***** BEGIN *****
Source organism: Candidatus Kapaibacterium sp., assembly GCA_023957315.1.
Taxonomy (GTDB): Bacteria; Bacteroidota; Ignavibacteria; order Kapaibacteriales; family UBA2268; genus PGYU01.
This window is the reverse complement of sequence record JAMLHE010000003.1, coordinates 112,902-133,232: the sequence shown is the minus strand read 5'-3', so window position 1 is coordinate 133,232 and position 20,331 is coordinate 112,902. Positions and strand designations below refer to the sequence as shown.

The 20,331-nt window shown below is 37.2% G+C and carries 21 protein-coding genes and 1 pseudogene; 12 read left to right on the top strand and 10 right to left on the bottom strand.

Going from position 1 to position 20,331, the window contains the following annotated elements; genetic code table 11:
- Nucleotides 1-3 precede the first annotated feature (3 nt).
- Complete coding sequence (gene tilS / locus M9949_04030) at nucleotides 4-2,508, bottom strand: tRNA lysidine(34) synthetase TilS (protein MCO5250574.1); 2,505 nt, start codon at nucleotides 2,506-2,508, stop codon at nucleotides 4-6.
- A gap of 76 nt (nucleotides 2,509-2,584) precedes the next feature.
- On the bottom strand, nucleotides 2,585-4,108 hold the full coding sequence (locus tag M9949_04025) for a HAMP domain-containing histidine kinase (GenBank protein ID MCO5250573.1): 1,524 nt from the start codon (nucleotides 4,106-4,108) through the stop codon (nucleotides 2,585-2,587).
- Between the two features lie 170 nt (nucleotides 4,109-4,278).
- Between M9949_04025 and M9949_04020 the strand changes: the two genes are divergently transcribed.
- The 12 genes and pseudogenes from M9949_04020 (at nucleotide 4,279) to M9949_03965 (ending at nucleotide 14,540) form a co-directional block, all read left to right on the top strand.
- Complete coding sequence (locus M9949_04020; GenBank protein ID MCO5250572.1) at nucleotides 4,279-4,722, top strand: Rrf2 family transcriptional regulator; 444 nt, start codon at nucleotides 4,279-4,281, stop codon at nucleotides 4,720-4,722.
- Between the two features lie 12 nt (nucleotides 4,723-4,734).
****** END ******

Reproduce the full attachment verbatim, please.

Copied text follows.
Source organism: Candidatus Kapaibacterium sp., assembly GCA_023957315.1.
Taxonomy (GTDB): Bacteria; Bacteroidota; Ignavibacteria; order Kapaibacteriales; family UBA2268; genus PGYU01.
This window is the reverse complement of sequence record JAMLHE010000003.1, coordinates 112,902-133,232: the sequence shown is the minus strand read 5'-3', so window position 1 is coordinate 133,232 and position 20,331 is coordinate 112,902. Positions and strand designations below refer to the sequence as shown.

The 20,331-nt window shown below is 37.2% G+C and carries 21 protein-coding genes and 1 pseudogene; 12 read left to right on the top strand and 10 right to left on the bottom strand.

Going from position 1 to position 20,331, the window contains the following annotated elements; genetic code table 11:
- Nucleotides 1-3 precede the first annotated feature (3 nt).
- Complete coding sequence (gene tilS / locus M9949_04030) at nucleotides 4-2,508, bottom strand: tRNA lysidine(34) synthetase TilS (protein MCO5250574.1); 2,505 nt, start codon at nucleotides 2,506-2,508, stop codon at nucleotides 4-6.
- A gap of 76 nt (nucleotides 2,509-2,584) precedes the next feature.
- On the bottom strand, nucleotides 2,585-4,108 hold the full coding sequence (locus tag M9949_04025) for a HAMP domain-containing histidine kinase (GenBank protein ID MCO5250573.1): 1,524 nt from the start codon (nucleotides 4,106-4,108) through the stop codon (nucleotides 2,585-2,587).
- Between the two features lie 170 nt (nucleotides 4,109-4,278).
- Between M9949_04025 and M9949_04020 the strand changes: the two genes are divergently transcribed.
- The 12 genes and pseudogenes from M9949_04020 (at nucleotide 4,279) to M9949_03965 (ending at nucleotide 14,540) form a co-directional block, all read left to right on the top strand.
- Complete coding sequence (locus M9949_04020; GenBank protein ID MCO5250572.1) at nucleotides 4,279-4,722, top strand: Rrf2 family transcriptional regulator; 444 nt, start codon at nucleotides 4,279-4,281, stop codon at nucleotides 4,720-4,722.
- Between the two features lie 12 nt (nucleotides 4,723-4,734).